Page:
In 1992, he was sidelined by elbow inflammation early in the season but virtually duplicated his 1991 numbers, going 15-10 with a 2.56 ERA in 33 starts. The in 1993, Rijo led the NL with 227 strikeouts while posting a 14-9 record and 2.48 ERA in a big league-leading 36 starts.
With incentives in his contract, Rijo’s deal turned out to be worth more than $10 million. He signed a contract extension with the Reds during the 1993 campaign worth $22 million through the 1997 season, making him the third-highest paid pitcher in baseball behind only David Cone and Greg Maddux.
Rijo continued to rely heavily on his slider – considered one of the top offerings in the game – in 1994 when he again led the majors with 26 starts, going 9-4 with a 3.08 ERA and earning his first All-Star Game selection. But in 1995, the workload caught up to Rijo. He received a cortisone injection in June to try to heal his elbow but the calcification surrounding his ulna collateral ligament ended his season in July with a 5-4 record and 4.17 ERA in 14 starts.
“I’m at a period where I have four or five years left in my career,” Rijo told the Cincinnati Enquirer. “I don’t want to cut it short.”
In August, Rijo underwent Tommy John surgery to rebuild his elbow.
Within six months, Rijo was back on the mound. But after experiencing more pain during Spring Training of 1996, Rijo underwent surgery to clean up scar tissue in the elbow. He did not pitch at all in 1996 and then underwent further elbow surgery – his third procedure in 15 months – in November that was expected to sideline him for all of 1997.
In August of 1997, during more rehabilitation work, Rijo felt a “pop” in his right elbow. Subsequent surgery revealed he had torn his flexor tendon from the bone.
But even though his contract expired following the 1997 season, Rijo refused to quit. He announced in May of 1998 that he would give it another shot with the Reds.
“Either I’m going to break down or stay down,” Rijo told the AP.
But once again, Rijo’s body would not allow him to appear in a big league game. He returned to the Dominican Republic, where he was building a 300-acre baseball academy in San Cristóbal.
“My whole life has been eating, drinking and living baseball,” Rijo told the Cincinnati Post when he visited Cinergy Field in the late summer of 1999. “I haven’t let go of baseball yet.”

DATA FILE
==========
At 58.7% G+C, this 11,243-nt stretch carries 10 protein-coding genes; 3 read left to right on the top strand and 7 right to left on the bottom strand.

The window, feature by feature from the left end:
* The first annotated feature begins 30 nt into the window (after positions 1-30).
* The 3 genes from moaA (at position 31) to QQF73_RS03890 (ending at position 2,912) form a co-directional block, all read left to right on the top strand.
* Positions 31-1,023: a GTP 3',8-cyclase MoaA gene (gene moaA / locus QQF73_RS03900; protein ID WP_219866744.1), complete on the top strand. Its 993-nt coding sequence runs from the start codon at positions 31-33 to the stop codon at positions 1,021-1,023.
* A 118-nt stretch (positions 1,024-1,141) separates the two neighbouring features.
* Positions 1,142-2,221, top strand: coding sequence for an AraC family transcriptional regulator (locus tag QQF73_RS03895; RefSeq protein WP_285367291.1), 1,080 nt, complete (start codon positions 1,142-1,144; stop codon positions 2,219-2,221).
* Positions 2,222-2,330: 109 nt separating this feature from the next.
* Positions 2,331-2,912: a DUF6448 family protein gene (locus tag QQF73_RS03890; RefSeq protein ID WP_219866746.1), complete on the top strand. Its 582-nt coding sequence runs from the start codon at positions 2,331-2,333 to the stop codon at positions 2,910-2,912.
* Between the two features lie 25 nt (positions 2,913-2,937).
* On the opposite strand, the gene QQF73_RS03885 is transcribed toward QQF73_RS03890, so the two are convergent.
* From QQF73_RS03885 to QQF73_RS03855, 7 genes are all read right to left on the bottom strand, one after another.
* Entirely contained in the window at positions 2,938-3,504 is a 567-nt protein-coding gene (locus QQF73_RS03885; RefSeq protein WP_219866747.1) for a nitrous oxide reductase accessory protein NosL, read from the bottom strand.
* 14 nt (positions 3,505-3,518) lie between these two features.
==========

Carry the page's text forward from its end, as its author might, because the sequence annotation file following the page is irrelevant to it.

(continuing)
True to his word, in 2001 Rijo worked his way back into the Reds’ system, made eight appearances in the minor leagues and was back on the mound for Cincinnati on Aug. 17. He made 13 appearances out of the bullpen down the stretch, working to a 2.12 ERA.
“Am I as good or better than anybody pitching for them now? Yes,” Rijo said during a press conference. “No disrespect to the young pitchers, but, yes.”
He returned to the Reds in 2002 on a minor league deal and made the Opening Day bullpen before moving into the starting rotation in late April. But he began experiencing pain again in June. He returned to the bullpen to complete the year – ending the season with a 5-4 record and 5.14 ERA in 31 appearances – but was told by Dr. James Andrews, who performed many of his surgeries, that another procedure was not an option.
Rather than pitch in pain, Rijo retired – and signed on with the Nationals as a special assistant to general manager Jim Bowden in 2005.
Rijo ended his career with a record of 116-91, a 3.24 ERA and 1,606 strikeouts. Thanks to his five-year hiatus while he battled injuries, Rijo appeared on the Baseball Writers’ Association of America’s Hall of Fame ballot two times – with a seven-year spread from his debut in 2001 and then his follow-up in 2008.
For a pitcher who once was just glad to have a shot at the big leagues, it was an impressive coda to a remarkable career.
“Baseball just doesn’t come from the body,” Rijo told the Dallas Morning News. “It comes from the heart.”
Craig Muder is the director of communications for the National Baseball Hall of Fame and Museum